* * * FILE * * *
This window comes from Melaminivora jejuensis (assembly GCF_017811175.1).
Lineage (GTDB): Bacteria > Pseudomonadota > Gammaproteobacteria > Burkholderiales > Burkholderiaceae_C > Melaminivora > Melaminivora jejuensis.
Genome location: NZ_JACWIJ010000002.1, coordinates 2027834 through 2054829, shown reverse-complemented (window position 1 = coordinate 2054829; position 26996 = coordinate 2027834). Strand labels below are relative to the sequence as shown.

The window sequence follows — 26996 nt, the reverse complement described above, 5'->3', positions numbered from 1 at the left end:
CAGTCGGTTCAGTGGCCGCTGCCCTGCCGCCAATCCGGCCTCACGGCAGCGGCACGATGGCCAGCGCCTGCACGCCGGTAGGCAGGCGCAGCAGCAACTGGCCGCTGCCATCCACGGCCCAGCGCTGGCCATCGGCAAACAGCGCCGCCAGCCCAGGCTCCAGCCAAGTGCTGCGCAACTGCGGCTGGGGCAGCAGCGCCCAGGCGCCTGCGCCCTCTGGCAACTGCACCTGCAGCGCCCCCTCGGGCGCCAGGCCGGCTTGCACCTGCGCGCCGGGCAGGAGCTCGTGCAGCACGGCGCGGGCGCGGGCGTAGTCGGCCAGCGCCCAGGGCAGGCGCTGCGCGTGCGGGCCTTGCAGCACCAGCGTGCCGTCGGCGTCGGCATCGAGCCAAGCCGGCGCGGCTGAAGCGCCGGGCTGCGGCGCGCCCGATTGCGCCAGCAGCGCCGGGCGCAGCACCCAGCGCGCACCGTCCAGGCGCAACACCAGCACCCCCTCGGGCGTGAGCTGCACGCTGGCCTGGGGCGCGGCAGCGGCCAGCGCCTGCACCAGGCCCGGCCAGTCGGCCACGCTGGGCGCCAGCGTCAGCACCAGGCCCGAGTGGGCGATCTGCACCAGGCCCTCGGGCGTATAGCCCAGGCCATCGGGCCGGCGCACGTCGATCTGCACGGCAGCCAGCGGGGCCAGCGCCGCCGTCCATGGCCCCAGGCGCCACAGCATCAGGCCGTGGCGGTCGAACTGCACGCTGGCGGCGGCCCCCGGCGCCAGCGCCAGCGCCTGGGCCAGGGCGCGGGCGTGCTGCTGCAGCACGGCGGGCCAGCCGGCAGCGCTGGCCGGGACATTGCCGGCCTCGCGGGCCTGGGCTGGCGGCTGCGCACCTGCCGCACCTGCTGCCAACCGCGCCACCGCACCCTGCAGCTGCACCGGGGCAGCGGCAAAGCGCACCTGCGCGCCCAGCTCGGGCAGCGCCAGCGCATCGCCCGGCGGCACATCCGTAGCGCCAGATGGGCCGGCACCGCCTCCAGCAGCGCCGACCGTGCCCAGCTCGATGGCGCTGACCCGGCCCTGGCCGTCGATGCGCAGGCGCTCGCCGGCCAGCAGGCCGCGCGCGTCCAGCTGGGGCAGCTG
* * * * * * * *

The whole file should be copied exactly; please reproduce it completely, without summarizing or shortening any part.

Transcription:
This window comes from Melaminivora jejuensis (assembly GCF_017811175.1).
Lineage (GTDB): Bacteria > Pseudomonadota > Gammaproteobacteria > Burkholderiales > Burkholderiaceae_C > Melaminivora > Melaminivora jejuensis.
Genome location: NZ_JACWIJ010000002.1, coordinates 2027834 through 2054829, shown reverse-complemented (window position 1 = coordinate 2054829; position 26996 = coordinate 2027834). Strand labels below are relative to the sequence as shown.

The window sequence follows — 26996 nt, the reverse complement described above, 5'->3', positions numbered from 1 at the left end:
CAGTCGGTTCAGTGGCCGCTGCCCTGCCGCCAATCCGGCCTCACGGCAGCGGCACGATGGCCAGCGCCTGCACGCCGGTAGGCAGGCGCAGCAGCAACTGGCCGCTGCCATCCACGGCCCAGCGCTGGCCATCGGCAAACAGCGCCGCCAGCCCAGGCTCCAGCCAAGTGCTGCGCAACTGCGGCTGGGGCAGCAGCGCCCAGGCGCCTGCGCCCTCTGGCAACTGCACCTGCAGCGCCCCCTCGGGCGCCAGGCCGGCTTGCACCTGCGCGCCGGGCAGGAGCTCGTGCAGCACGGCGCGGGCGCGGGCGTAGTCGGCCAGCGCCCAGGGCAGGCGCTGCGCGTGCGGGCCTTGCAGCACCAGCGTGCCGTCGGCGTCGGCATCGAGCCAAGCCGGCGCGGCTGAAGCGCCGGGCTGCGGCGCGCCCGATTGCGCCAGCAGCGCCGGGCGCAGCACCCAGCGCGCACCGTCCAGGCGCAACACCAGCACCCCCTCGGGCGTGAGCTGCACGCTGGCCTGGGGCGCGGCAGCGGCCAGCGCCTGCACCAGGCCCGGCCAGTCGGCCACGCTGGGCGCCAGCGTCAGCACCAGGCCCGAGTGGGCGATCTGCACCAGGCCCTCGGGCGTATAGCCCAGGCCATCGGGCCGGCGCACGTCGATCTGCACGGCAGCCAGCGGGGCCAGCGCCGCCGTCCATGGCCCCAGGCGCCACAGCATCAGGCCGTGGCGGTCGAACTGCACGCTGGCGGCGGCCCCCGGCGCCAGCGCCAGCGCCTGGGCCAGGGCGCGGGCGTGCTGCTGCAGCACGGCGGGCCAGCCGGCAGCGCTGGCCGGGACATTGCCGGCCTCGCGGGCCTGGGCTGGCGGCTGCGCACCTGCCGCACCTGCTGCCAACCGCGCCACCGCACCCTGCAGCTGCACCGGGGCAGCGGCAAAGCGCACCTGCGCGCCCAGCTCGGGCAGCGCCAGCGCATCGCCCGGCGGCACATCCGTAGCGCCAGATGGGCCGGCACCGCCTCCAGCAGCGCCGACCGTGCCCAGCTCGATGGCGCTGACCCGGCCCTGGCCGTCGATGCGCAGGCGCTCGCCGGCCAGCAGGCCGCGCGCGTCCAGCTGGGGCAGCTG